Did you know that there is a huge global trade in honey? Just look at the table below…
|Source: UN Food & Agriculture Organization |
China is by far the world’s largest producer and exporter of honey. In most countries the bees are given time to reduce the moisture content of raw honey. This is a natural process in which the bees reduce the water content of honey to less than the threshold 20%, so that their winter food stores will not go mouldy.
Honey bees naturally understand this critical threshold and seal their stored honey with a wax capping only when their honey is safely below this threshold level.
To extract naturally sealed honey, a beekeeper cuts off this wax capping (left) before spinning the ripened honey out of the frame(s) in a centrifuge. In a typical commercial operation this process is highly automated but essentially the same.
However, China is relatively unique in extracting unripened (& uncapped) honey, which has a high moisture content.
The moisture of the honey is typically reduced in vacuum chambers in China’s many honey-processing factories. However, there is now global recognition of wholesale adulteration of Chinese honey both for export and domestic consumption. This is now causing adulterated Chinese honey to be trans-shipped via other countries to hide the country of origin. A headline about “Fake Honey” in a Chinese newspaper proclaimed “60-70% of Chinese honey on the market is adulterated” and the July, 2013, report states that beetroot syrup and rice syrup are being sold in China as honey.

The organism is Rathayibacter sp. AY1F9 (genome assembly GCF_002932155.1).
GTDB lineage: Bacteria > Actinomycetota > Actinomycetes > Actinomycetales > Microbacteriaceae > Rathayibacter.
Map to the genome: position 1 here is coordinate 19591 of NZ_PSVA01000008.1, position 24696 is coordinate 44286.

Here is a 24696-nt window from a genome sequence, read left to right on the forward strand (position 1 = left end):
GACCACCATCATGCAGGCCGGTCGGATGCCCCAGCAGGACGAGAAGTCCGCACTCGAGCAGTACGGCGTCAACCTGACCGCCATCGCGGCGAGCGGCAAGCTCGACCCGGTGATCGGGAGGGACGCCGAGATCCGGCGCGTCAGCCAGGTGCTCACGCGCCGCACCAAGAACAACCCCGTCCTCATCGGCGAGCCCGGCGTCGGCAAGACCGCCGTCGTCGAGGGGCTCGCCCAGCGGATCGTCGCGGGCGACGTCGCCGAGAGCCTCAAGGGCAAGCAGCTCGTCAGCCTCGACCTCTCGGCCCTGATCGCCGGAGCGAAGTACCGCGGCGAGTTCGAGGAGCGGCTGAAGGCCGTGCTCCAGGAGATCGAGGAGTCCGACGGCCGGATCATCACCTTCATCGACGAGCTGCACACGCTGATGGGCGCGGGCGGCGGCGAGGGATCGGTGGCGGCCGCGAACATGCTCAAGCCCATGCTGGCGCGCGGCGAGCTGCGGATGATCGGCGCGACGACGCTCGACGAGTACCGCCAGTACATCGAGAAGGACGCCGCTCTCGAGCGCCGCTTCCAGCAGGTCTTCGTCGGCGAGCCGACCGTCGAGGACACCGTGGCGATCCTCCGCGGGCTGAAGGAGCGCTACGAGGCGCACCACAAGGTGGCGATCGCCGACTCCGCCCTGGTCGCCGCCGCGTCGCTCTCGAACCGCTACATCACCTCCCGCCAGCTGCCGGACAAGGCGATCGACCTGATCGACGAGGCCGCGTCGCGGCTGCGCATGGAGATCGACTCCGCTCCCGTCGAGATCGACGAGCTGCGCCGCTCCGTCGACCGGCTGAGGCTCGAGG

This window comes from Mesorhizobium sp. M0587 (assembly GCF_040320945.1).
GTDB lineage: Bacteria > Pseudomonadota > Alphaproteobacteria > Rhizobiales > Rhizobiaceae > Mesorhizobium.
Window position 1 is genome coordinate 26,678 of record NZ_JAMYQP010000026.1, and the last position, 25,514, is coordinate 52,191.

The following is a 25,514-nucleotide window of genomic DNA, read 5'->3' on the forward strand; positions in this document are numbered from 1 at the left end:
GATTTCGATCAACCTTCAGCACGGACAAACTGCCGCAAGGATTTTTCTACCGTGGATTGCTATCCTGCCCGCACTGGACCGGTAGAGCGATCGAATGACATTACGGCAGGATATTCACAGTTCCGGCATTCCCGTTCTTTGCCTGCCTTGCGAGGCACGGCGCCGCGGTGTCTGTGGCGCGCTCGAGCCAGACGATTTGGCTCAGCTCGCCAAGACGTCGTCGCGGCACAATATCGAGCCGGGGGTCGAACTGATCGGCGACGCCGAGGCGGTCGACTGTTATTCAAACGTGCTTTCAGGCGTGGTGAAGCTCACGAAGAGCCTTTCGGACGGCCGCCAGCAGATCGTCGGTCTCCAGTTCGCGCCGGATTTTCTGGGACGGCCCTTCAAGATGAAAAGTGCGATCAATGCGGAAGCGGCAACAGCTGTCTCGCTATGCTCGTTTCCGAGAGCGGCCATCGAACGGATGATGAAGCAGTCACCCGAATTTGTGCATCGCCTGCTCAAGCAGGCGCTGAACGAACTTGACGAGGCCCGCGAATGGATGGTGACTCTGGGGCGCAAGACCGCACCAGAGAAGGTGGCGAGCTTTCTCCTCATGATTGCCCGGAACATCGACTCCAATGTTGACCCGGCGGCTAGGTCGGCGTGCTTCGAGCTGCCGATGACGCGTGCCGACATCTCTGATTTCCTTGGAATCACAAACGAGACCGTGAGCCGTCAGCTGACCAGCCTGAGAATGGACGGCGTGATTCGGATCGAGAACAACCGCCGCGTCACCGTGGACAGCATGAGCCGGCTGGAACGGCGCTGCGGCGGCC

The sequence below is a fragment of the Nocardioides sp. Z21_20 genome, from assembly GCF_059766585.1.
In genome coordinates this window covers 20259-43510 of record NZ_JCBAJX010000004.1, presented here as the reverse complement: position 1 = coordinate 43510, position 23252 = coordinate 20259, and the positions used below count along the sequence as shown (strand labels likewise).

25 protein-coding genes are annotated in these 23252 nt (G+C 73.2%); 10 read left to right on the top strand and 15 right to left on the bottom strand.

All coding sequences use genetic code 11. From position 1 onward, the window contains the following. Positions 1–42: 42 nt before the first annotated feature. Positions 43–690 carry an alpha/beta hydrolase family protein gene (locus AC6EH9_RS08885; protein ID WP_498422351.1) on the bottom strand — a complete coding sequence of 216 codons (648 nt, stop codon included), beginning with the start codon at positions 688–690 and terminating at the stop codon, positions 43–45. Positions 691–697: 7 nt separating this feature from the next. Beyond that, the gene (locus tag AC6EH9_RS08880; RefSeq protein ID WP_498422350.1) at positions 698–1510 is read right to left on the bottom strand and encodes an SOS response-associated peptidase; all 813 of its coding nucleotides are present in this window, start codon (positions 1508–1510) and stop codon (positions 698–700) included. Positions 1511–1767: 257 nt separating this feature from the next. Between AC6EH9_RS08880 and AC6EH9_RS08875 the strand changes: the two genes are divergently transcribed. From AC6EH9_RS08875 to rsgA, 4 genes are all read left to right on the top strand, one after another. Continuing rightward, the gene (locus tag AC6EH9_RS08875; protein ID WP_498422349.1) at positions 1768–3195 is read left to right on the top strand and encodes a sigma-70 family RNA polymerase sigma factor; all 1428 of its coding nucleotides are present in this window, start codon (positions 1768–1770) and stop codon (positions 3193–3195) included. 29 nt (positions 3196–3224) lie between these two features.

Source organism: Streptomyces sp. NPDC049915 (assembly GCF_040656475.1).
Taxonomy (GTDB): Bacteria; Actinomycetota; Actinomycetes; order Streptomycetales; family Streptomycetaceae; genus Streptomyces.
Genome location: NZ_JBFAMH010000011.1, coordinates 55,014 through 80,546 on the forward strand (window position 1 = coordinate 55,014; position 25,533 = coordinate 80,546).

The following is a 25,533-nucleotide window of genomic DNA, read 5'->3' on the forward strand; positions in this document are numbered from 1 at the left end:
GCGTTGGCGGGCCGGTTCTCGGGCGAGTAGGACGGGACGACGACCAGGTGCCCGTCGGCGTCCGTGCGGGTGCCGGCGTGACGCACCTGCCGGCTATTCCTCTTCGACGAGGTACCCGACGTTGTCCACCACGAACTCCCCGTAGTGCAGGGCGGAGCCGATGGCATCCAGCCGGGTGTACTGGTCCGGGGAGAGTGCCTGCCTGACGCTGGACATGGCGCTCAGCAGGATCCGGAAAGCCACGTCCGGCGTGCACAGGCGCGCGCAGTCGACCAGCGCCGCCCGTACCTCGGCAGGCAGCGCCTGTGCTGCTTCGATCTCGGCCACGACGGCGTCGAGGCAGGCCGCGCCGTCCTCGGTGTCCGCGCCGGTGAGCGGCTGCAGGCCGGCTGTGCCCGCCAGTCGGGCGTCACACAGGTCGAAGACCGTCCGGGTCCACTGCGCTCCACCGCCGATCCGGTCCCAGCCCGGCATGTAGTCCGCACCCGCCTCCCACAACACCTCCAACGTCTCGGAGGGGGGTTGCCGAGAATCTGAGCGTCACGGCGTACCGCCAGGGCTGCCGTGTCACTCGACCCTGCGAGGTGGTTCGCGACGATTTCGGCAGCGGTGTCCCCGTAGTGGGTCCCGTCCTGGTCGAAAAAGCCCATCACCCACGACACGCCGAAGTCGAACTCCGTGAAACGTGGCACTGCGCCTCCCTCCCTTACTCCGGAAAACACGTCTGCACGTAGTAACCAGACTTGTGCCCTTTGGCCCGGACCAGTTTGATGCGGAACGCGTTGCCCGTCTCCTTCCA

If, and when, Chinese consumers suffer from and protest the fraud, adulteration and food contamination, which have already been revealed in powdered milk, meat products and honey; then effective pressure may push the authorities to clean up the corruption and promote and enforce effective regulations regarding food safety and honesty in labelling.
Meanwhile, it’s “buyer beware” when purchasing cheap honey in the supermarket. Better to buy from your local beekeeper or, beekeeping association where none of these industrialised processing practices take place. The practices used by local beekeeping associations are similar to those used for generations by local beekeepers.